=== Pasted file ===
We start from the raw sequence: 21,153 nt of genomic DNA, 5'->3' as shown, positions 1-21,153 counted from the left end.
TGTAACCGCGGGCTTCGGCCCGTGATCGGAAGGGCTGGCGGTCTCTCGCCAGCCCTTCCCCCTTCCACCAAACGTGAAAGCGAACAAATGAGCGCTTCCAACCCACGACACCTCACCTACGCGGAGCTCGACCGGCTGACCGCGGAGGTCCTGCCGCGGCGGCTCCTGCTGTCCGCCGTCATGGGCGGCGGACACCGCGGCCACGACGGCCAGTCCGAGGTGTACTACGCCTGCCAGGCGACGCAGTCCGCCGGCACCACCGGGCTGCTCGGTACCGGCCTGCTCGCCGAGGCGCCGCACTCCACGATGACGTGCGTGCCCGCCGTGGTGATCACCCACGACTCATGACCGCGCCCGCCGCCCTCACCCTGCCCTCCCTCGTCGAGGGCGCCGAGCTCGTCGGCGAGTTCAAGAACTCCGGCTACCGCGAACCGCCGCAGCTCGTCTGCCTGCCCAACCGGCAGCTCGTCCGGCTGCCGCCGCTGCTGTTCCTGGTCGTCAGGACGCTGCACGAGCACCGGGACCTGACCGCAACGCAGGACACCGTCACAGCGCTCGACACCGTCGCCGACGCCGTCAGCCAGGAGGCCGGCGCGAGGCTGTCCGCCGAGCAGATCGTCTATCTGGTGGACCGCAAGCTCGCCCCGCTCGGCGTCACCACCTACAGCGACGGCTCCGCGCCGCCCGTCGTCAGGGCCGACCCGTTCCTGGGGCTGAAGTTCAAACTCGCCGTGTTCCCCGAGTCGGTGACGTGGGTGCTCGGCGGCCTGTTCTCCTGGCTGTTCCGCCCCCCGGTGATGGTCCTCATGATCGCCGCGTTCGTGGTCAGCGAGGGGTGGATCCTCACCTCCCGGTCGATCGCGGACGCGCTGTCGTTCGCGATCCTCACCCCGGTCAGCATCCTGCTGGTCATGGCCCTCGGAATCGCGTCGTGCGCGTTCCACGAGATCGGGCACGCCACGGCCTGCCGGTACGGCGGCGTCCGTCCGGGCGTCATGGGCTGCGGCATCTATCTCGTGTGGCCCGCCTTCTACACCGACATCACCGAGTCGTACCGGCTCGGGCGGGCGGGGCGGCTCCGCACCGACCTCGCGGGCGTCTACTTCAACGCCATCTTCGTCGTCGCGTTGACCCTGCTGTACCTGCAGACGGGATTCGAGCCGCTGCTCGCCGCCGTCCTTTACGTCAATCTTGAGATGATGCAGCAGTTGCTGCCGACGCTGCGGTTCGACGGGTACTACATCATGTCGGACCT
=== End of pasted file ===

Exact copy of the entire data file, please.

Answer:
We start from the raw sequence: 21,153 nt of genomic DNA, 5'->3' as shown, positions 1-21,153 counted from the left end.
TGTAACCGCGGGCTTCGGCCCGTGATCGGAAGGGCTGGCGGTCTCTCGCCAGCCCTTCCCCCTTCCACCAAACGTGAAAGCGAACAAATGAGCGCTTCCAACCCACGACACCTCACCTACGCGGAGCTCGACCGGCTGACCGCGGAGGTCCTGCCGCGGCGGCTCCTGCTGTCCGCCGTCATGGGCGGCGGACACCGCGGCCACGACGGCCAGTCCGAGGTGTACTACGCCTGCCAGGCGACGCAGTCCGCCGGCACCACCGGGCTGCTCGGTACCGGCCTGCTCGCCGAGGCGCCGCACTCCACGATGACGTGCGTGCCCGCCGTGGTGATCACCCACGACTCATGACCGCGCCCGCCGCCCTCACCCTGCCCTCCCTCGTCGAGGGCGCCGAGCTCGTCGGCGAGTTCAAGAACTCCGGCTACCGCGAACCGCCGCAGCTCGTCTGCCTGCCCAACCGGCAGCTCGTCCGGCTGCCGCCGCTGCTGTTCCTGGTCGTCAGGACGCTGCACGAGCACCGGGACCTGACCGCAACGCAGGACACCGTCACAGCGCTCGACACCGTCGCCGACGCCGTCAGCCAGGAGGCCGGCGCGAGGCTGTCCGCCGAGCAGATCGTCTATCTGGTGGACCGCAAGCTCGCCCCGCTCGGCGTCACCACCTACAGCGACGGCTCCGCGCCGCCCGTCGTCAGGGCCGACCCGTTCCTGGGGCTGAAGTTCAAACTCGCCGTGTTCCCCGAGTCGGTGACGTGGGTGCTCGGCGGCCTGTTCTCCTGGCTGTTCCGCCCCCCGGTGATGGTCCTCATGATCGCCGCGTTCGTGGTCAGCGAGGGGTGGATCCTCACCTCCCGGTCGATCGCGGACGCGCTGTCGTTCGCGATCCTCACCCCGGTCAGCATCCTGCTGGTCATGGCCCTCGGAATCGCGTCGTGCGCGTTCCACGAGATCGGGCACGCCACGGCCTGCCGGTACGGCGGCGTCCGTCCGGGCGTCATGGGCTGCGGCATCTATCTCGTGTGGCCCGCCTTCTACACCGACATCACCGAGTCGTACCGGCTCGGGCGGGCGGGGCGGCTCCGCACCGACCTCGCGGGCGTCTACTTCAACGCCATCTTCGTCGTCGCGTTGACCCTGCTGTACCTGCAGACGGGATTCGAGCCGCTGCTCGCCGCCGTCCTTTACGTCAATCTTGAGATGATGCAGCAGTTGCTGCCGACGCTGCGGTTCGACGGGTACTACATCATGTCGGACCT